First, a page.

Menstrual Health: Government Partners Here To Stay

In several day schools, when girls are into menstrual period while at school, they have no choice but to report back home because there are no sanitary pads and other hygiene equipment that are required. They miss some lessons which affects them later on academically.

The government and its partners have been sparing no effort to change this by stocking sanitary pads, establishing a “girl’s safe room”, which is a sustainable program to keep all girls in classes.

Under this program, any girl who has unexpectedly started her period or any female with menstruation-related concerns can find safety in the girl’s safe room.
A room must be furnished with sanitary pads, towels, pain relievers, a bed, water, soap, and other amenities.

The construction of the girl’s safe room is being done from one school after the other. The idea is to make it universal in the country.
In the latest move, the Bank of Kigali, Rubis petroleum Company and ‘Our Past Initiative’ have partnered to construct a girl’s safe room at Ngeruka school−Bugesera district, Eastern Province.

Our Past Initiative is non-governmental organization that engage and activate Rwandan youth through social mobilization to assist vulnerable communities, tackle genocide ideologies and promote social inclusion.
“Our room was demolished, it wasn’t safe. They used to give us pads and asked us to return home,”Malaika Dushimimana, a student said.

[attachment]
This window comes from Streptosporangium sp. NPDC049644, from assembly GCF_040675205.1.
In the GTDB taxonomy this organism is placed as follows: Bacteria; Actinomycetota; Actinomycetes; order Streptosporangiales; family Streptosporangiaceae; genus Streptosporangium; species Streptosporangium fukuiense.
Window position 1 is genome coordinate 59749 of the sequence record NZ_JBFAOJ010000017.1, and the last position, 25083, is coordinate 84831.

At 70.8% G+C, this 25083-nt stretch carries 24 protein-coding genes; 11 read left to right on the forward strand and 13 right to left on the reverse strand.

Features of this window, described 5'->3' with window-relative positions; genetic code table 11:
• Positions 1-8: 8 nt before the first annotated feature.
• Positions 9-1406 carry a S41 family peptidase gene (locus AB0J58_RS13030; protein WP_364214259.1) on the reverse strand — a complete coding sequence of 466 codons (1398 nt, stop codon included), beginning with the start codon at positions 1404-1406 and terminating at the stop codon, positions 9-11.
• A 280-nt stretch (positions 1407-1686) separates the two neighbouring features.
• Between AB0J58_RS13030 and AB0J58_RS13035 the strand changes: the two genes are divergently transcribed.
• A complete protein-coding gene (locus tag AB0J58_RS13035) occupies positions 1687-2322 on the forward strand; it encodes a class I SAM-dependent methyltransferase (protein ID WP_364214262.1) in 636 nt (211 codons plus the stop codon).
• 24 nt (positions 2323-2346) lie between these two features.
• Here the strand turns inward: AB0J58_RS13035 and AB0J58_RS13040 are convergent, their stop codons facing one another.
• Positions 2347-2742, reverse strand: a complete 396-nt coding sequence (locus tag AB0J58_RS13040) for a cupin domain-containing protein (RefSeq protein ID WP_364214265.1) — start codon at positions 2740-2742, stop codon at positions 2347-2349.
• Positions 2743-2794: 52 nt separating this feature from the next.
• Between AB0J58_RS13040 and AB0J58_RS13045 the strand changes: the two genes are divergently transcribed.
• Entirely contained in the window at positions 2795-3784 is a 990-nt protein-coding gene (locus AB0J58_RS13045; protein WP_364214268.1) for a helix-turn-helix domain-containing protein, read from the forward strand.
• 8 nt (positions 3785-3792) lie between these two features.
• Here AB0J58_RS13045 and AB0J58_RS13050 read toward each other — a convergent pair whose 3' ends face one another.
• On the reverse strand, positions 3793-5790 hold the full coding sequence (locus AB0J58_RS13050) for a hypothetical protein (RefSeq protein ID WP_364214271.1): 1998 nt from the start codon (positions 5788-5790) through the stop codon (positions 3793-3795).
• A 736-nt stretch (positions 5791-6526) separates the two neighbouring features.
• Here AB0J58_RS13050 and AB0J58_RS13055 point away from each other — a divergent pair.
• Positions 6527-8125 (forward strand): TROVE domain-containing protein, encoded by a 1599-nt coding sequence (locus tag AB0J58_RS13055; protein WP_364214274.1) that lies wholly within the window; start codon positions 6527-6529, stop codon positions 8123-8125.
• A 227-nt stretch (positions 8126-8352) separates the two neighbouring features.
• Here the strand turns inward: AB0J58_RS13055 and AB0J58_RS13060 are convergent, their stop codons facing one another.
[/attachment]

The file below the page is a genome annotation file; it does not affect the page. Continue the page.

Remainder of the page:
According to Theophile Uwamukuza, the headteacher of Ngeruka school said that it is condition affects their school performance.
Uwamukuza pointed out that 238 students, 15 female teachers will benefit from the newly constructed girl’s safe room.

Christian Intwali, the Executive Director of Our Past Initiative said that 150 packets of sanitary pads were donated to the school and will be benefited by girls and residents neighboring the school.
He stated that an employee will be hired to take charge of the girl’s safe room and paid for six months.
“We shall continue to stock sanitary materials in the girl’s safe room for six months. We shall be using the funds worth Rwf 30 Million donated by our partners, Bank of Kigali and Rubis,” Intwali said.

On a national level, things are very different. Many female students who are unable to use these facilities end up skipping class to avoid being teased.
For instance, according to UNICEF figures, 1 out of every 4 girls misses school each month due to menstruation. A girl’s safe space will be required for all institutions, from primary to university, as part of a new draft law governing education in Rwanda that is currently being evaluated by parliament.

Yvette Imanishimwe, Vice-Mayor in Charge of Social Affairs said that at Ngeruka school, a girl’s safe room was built in less than 50 days, applauding the Bank of Kigali for the funds to support girl’s education.

In an interview with media about girl’s safe room, Dr. Valentine Uwamariya, Minister of Education said that all schools have been urged to have them, but regrettably, only secondary schools are adhering to this in large numbers. However, Primary schools and universities should also set aside that room.

According to statistics from the ministry of education, 1,691 primary schools nationwide had girl’s safe rooms as of 2019, making up 57.1% of all primary schools in Rwanda.
In the same year, 1,189 secondary schools — or 81.9% of all secondary schools had the facility.

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